How to tell WebGL which size to show object in?

I’m starting out with webGL and have gone through some tutorials here:

http://learningwebgl.com/blog/?page_id=1217

I can take the first lesson as an example. In the function initBuffers() the buffer for a triangle is created like below:

``````function initBuffers() {
triangleVertexPositionBuffer = gl.createBuffer();
gl.bindBuffer(gl.ARRAY_BUFFER, triangleVertexPositionBuffer);
var vertices = [
0.0,  1.0,  0.0,
0.0, -1.0,  0.0,
1.0, -1.0,  0.0
];
gl.bufferData(gl.ARRAY_BUFFER, new Float32Array(vertices), gl.STATIC_DRAW);
triangleVertexPositionBuffer.itemSize = 3;
triangleVertexPositionBuffer.numItems = 3;
...
``````

The elements (or coordinates) in the vertex array goes from -1 to 1.

Now, what if I have coordinates with much smaller values like below:

``````var vertices = [
``````

0.0207835, -0.0756165, 0.6492073,
0.02266111, -0.0711677, 0.6476236,
0.02020269, -0.08112079, 0.6501749];

They are not shown because (I assume) the values are too small. Where in the code do I tell webGl that it should “zoom” in so that the small-value vertices does become visible?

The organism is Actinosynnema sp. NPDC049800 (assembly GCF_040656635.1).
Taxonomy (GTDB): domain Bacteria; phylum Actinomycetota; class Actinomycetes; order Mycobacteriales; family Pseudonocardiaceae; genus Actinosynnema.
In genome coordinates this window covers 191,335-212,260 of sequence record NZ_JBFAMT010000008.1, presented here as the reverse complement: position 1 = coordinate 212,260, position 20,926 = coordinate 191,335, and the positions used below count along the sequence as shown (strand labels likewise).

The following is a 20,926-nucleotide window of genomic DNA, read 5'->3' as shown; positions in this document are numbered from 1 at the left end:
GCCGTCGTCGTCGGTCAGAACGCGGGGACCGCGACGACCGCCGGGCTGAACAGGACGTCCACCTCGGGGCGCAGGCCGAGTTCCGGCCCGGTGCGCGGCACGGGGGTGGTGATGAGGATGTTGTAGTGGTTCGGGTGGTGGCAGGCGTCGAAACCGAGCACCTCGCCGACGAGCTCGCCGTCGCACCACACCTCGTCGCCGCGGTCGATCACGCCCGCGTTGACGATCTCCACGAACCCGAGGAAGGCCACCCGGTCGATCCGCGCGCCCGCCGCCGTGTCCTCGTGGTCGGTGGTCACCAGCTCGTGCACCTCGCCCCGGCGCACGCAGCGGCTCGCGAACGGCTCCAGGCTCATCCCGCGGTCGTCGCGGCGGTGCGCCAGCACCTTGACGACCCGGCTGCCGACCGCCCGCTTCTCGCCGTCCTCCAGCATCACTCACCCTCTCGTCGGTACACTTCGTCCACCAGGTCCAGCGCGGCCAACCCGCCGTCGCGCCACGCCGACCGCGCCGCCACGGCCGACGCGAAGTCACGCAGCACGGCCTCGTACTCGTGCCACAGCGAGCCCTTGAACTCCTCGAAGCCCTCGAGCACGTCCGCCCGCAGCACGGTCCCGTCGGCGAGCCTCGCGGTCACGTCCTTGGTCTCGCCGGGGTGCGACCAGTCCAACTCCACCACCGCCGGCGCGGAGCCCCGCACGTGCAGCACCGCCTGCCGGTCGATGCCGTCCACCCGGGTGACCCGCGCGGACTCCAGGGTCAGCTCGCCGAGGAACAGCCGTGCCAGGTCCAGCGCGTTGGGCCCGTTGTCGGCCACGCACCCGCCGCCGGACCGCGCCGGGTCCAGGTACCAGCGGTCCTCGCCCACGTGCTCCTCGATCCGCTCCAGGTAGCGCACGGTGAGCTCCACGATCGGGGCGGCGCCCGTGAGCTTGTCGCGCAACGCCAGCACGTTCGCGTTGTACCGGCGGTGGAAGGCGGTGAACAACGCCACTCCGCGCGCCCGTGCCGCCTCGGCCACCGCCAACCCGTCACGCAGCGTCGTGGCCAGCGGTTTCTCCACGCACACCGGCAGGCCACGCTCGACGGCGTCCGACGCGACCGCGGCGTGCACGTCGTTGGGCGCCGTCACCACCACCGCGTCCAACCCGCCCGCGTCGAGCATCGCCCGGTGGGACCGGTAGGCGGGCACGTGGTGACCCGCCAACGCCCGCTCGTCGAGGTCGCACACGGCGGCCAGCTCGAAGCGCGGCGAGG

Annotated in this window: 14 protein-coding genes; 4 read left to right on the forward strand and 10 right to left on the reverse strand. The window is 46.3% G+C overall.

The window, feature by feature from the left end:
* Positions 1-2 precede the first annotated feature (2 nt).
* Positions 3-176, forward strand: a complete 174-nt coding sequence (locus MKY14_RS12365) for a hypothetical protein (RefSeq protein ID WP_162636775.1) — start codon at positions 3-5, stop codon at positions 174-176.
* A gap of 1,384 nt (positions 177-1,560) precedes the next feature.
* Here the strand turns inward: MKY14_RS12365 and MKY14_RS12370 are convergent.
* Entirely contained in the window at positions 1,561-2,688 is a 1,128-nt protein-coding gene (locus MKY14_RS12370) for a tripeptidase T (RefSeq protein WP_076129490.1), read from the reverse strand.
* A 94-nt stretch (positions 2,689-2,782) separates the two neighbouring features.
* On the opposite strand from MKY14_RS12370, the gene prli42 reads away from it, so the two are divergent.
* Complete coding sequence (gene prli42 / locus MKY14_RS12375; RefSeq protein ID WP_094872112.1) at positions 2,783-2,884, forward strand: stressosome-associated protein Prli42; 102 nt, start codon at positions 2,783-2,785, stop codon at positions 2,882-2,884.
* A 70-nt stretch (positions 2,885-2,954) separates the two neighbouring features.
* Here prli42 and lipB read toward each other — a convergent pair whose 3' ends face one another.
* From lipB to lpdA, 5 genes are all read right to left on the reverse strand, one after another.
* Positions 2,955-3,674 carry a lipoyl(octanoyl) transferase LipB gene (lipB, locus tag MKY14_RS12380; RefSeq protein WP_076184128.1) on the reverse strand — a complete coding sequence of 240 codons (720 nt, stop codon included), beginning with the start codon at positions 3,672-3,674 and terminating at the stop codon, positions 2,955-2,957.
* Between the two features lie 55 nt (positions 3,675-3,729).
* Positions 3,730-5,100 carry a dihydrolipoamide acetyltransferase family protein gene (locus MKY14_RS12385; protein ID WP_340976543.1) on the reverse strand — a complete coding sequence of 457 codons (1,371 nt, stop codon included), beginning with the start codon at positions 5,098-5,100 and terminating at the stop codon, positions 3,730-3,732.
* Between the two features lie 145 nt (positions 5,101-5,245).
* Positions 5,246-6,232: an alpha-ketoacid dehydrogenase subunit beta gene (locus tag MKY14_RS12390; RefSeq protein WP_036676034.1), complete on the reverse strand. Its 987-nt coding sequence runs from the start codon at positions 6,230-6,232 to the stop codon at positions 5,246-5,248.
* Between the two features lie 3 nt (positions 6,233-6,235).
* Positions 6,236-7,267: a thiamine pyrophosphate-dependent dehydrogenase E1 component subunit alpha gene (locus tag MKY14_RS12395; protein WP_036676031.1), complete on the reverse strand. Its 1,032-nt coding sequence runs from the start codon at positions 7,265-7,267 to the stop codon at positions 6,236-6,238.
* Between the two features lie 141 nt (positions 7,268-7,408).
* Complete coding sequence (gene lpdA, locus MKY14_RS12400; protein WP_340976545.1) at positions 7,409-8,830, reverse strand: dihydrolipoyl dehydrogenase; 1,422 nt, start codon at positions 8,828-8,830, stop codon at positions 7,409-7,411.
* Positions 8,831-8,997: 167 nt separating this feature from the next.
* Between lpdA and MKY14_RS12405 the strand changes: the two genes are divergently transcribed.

Thanks for help!

Well, many ways:

1. Just make the vertices bigger.
2. Use the vertex shader to multiply all of the vertex numbers by some value.
3. More likely - create a 4x4 matrix describing how you would like your model to be transformed in 3D space.
4. Ideally - create two or perhaps even three 4x4 matrices. One that transforms your model (let’s say it’s a car with the origin in the middle of the car) to position it into the virtual world. A second that transforms the virtual world relative to wherever you want your camera/eyepoint to be. A third that performs the perspective (or perhaps orthographic) transformation into “screen space”. These matrices are typically either multiplied together and then used to transform the vertices in the vertex shader - or perhaps applied to transform the vertices in three stages from “model space” to “world space” to “camera space” and finally to “screen space”.

This is a deep subject - really too much to describe adequately in a forum post. I would strongly recommend that you buy (and read!) the OpenGL “red book”. Not all of it applies to WebGL - but all of the stuff about how to position things using matrices is covered in wonderful detail.

http://www.amazon.com/OpenGL-Programmin … 791&sr=1-1